And there’s so much that the modern people in the modern world today can learn from that. As well as other great cultures. They also continue to be strong today, whether it’s like East Asian ideas, whether it’s Daoism, Buddhism or other these great traditions. There’s so much that we in the West can learn by opening our minds to these other possibilities.
Dr Ron Ehrlich: [00:19:01] The thing that always intrigues me is we, as Homo Sapiens have been around for two or 300,000 years, and we were in these hunter-gatherer groups connecting with nature. And then something happened, something changed, which brought more than 150 people together. What was the patterning that changed then?
Jeremy Lent: [00:19:22] Yes. Well, that is probably more than anything to do with what’s known as sedentism. Which basically means humans learning. Well, in certain parts of the world, humans starting to settle down rather than being nomadic. And other times that we see really the rise of agriculture as being the sort of big change from when we were nomadic hunter-gatherers, which, like you say, is really was true for 95% or more of human history.
But what you actually do see is that in some parts of the world where there was enough, say fish around or enough foodstuff that people really didn’t have to move. Something began to change. Hierarchies began to develop. Possessions began to become part of the normal society.
Jeremy Lent: [00:20:07] Like imagine if you are a nomadic hunter-gatherer, you don’t want to collect possessions. It just will weigh you down as you walk to the next place. And so there’s very much this notion of living in the present. And there’s a great quote an anthropologist once heard from a nomadic hunter-gatherer. And he said, “What you do about if you kill meat? Don’t you want to smoke it and store it so you can eat it later?” And Preston said, “I store my meat in the belly of my brother.”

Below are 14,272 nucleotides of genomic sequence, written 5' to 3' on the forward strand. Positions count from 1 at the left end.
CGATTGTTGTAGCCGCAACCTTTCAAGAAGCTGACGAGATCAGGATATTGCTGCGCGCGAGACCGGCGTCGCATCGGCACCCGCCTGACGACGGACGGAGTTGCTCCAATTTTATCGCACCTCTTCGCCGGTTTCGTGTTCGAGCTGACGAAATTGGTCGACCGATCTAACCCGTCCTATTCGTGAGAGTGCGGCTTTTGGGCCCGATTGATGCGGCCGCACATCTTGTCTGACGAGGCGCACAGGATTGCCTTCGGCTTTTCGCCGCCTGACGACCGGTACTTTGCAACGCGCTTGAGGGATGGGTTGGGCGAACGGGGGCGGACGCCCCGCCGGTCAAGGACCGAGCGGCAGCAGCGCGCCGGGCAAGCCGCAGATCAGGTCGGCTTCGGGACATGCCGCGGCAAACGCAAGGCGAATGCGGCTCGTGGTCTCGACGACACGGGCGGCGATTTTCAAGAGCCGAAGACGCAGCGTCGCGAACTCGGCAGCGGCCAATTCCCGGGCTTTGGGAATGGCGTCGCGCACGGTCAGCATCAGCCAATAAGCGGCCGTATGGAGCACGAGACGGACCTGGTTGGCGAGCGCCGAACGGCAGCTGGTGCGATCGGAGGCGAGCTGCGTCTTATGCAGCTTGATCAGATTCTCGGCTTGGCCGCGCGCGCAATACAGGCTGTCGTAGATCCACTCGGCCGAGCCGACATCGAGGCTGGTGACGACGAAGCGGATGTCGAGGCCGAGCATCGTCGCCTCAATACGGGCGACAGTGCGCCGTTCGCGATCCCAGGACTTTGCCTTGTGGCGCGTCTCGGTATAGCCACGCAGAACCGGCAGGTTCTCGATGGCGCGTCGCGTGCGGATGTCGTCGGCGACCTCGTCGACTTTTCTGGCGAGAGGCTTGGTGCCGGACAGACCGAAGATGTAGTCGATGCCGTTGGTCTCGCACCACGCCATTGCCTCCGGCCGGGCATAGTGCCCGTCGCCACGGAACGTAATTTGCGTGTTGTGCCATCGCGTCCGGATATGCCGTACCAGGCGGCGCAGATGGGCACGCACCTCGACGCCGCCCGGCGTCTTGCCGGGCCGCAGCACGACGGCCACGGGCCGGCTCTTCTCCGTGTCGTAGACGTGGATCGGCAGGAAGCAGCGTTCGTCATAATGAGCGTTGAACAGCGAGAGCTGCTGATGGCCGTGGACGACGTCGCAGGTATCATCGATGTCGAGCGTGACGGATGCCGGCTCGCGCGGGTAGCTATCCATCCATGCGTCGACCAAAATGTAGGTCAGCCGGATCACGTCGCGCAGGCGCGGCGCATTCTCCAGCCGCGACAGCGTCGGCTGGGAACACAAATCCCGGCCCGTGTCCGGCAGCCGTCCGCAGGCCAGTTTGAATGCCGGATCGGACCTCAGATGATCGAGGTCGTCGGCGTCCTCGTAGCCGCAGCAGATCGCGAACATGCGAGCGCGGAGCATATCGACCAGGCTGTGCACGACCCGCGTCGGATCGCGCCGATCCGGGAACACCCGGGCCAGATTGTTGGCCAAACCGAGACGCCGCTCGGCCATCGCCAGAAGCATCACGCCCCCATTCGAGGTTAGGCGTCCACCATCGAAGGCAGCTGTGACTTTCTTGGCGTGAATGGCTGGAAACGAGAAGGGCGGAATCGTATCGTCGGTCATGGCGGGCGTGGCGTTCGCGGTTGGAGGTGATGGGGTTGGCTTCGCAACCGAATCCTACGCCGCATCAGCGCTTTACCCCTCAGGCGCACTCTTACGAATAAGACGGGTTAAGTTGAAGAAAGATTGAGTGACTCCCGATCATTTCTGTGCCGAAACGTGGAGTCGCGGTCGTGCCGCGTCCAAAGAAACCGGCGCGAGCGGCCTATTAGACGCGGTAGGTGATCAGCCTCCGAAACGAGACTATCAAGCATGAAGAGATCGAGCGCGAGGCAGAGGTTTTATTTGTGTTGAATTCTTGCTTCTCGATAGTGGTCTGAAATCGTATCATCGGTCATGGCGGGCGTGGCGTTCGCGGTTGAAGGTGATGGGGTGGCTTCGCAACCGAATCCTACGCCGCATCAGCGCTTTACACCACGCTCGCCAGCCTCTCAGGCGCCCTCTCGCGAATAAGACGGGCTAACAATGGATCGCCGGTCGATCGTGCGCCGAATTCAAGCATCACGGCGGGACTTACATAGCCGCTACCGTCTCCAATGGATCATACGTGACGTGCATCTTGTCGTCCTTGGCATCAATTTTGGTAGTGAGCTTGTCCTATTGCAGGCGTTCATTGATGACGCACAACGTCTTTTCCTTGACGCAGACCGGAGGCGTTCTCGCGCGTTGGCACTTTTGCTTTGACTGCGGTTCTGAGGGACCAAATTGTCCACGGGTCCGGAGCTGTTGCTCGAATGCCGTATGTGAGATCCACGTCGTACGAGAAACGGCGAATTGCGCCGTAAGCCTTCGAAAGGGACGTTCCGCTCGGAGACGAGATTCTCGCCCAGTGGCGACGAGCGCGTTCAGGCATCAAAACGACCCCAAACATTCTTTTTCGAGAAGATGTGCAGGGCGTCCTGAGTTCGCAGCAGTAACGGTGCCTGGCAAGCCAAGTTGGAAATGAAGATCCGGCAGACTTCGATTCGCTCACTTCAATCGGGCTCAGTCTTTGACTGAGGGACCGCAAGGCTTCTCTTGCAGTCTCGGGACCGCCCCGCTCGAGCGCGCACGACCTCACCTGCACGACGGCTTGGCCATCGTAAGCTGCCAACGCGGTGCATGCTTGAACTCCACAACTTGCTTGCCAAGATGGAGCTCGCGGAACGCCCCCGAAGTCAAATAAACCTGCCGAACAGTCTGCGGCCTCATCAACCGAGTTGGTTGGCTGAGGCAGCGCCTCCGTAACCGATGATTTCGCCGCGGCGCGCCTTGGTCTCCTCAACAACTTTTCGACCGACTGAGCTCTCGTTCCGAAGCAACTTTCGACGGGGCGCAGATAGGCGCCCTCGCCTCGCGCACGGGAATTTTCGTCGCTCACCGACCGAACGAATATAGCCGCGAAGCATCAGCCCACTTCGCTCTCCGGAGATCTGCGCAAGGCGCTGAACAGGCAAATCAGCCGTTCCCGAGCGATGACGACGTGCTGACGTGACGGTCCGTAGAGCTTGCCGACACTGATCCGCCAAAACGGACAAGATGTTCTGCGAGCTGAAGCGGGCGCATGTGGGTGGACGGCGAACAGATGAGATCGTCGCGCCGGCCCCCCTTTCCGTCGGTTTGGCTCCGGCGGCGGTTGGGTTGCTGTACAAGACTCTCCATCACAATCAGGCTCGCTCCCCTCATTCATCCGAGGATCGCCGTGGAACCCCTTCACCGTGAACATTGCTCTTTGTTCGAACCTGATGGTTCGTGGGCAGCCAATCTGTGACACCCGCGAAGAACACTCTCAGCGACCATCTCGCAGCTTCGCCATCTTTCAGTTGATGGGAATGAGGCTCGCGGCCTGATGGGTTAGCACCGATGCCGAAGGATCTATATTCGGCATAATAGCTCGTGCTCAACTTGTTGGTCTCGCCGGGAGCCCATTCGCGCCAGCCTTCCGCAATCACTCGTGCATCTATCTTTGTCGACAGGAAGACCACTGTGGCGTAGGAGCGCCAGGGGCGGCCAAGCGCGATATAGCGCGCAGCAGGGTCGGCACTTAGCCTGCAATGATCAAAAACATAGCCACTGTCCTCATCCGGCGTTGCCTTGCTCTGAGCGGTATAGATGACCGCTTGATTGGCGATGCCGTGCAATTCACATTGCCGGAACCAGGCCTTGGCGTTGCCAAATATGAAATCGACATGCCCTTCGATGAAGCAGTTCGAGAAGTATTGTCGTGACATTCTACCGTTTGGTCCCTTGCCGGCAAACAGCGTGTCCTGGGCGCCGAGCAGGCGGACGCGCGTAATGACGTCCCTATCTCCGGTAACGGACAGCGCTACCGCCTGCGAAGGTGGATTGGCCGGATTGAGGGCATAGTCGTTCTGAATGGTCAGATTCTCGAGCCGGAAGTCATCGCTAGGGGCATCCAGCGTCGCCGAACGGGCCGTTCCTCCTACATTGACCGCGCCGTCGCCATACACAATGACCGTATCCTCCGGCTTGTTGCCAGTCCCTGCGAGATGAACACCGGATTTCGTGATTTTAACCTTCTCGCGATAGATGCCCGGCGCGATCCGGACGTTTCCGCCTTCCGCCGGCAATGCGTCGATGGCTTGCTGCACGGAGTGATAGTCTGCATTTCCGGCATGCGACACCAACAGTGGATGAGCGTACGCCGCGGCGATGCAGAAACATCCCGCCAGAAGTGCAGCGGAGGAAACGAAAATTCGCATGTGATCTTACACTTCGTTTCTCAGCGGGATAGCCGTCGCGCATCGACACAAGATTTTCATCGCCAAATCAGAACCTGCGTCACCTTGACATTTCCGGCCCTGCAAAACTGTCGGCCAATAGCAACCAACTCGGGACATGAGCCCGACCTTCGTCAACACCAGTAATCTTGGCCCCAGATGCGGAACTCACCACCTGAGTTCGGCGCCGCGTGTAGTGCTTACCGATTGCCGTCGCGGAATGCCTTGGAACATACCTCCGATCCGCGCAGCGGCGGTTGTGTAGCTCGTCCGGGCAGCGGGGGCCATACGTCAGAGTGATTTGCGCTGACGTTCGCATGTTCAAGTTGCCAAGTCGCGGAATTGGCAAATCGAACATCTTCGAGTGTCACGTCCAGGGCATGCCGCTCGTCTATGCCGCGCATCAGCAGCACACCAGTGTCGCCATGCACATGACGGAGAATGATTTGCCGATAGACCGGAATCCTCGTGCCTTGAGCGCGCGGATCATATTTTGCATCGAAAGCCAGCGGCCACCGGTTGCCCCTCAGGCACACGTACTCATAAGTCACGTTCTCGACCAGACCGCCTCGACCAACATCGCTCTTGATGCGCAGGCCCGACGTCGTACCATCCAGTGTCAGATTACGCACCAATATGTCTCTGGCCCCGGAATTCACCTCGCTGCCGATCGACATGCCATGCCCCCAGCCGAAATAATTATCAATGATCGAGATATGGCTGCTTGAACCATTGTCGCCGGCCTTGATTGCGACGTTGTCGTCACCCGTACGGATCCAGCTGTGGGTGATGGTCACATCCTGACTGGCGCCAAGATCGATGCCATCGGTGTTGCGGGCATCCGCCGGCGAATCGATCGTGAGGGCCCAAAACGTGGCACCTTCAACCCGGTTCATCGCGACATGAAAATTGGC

And so that’s just amazing. It’s the relationships between people that were important. But then along with sedentism and agriculture became… it was really then the driver of a lot of that settling down that took place.
And then, all of a sudden, there was the separation. There were the fields that you cultivate versus the nature out there in the wild. And some farmer who was lucky enough to get more grain wanted to store that grain and then would put up fences to keep other people out and then would start to be able to employ others.
So all these bigger and bigger distinctions in wealth began to arise. And that was probably the single biggest shift that happened in the human experience until, you could argue, until a few hundred years ago with the scientific revolution, that then shifted us into a whole other dimension.
Dr Ron Ehrlich: [00:21:24] And what… Well, let’s go. Let’s go. You know, what was that? That journey, you know, that shift? Because we kind of had this beginning of wealth creation and hierarchy within societies that didn’t occur in the hunter-gatherer times. But the scientific revolution, almost like the technological revolution we’ve just had, has taken wealth to another level, hasn’t it?
Jeremy Lent: [00:21:49] Right, exactly. So basically, I mean, you can sort of look at the history of humankind from the first agriculture like 10 to 12000 years ago to this the last few hundred years as being this kind of unfolding of rise and rise and rise by ratcheting up in hierarchies.
So you had, say, villages that were more warlike that then got to attack and steal the possessions of the other villages. So things like the warrior spirit and the patriarchy began to take hold in many societies all around the world. And that just kind of went on, ultimately became these gigantic civilisations of the ancient civilisations that you see all around the world.
And then the big shift in Europe around the 17th century, which had this prehistory to it we just talked about earlier, there was this notion, this dualistic split in the western way of thinking all the way back from the ancient Greeks. So there was plenty of time for this different way of thinking to kind of get incubated. But it really took off with the scientific revolution when this new way of making sense of the world began to show it had tremendous power.
And what’s ironic, actually, is those people who were the founders of the scientific revolution, people like Galileo, Descartes, Francis Bacon, whatever, they were profoundly Christian. They felt that they were doing God’s work by understanding the language of God, which was, in their view, mathematics. And so what the scientific revolution did is it was based on this notion of the rest of life, the non-human life, as being really like a machine.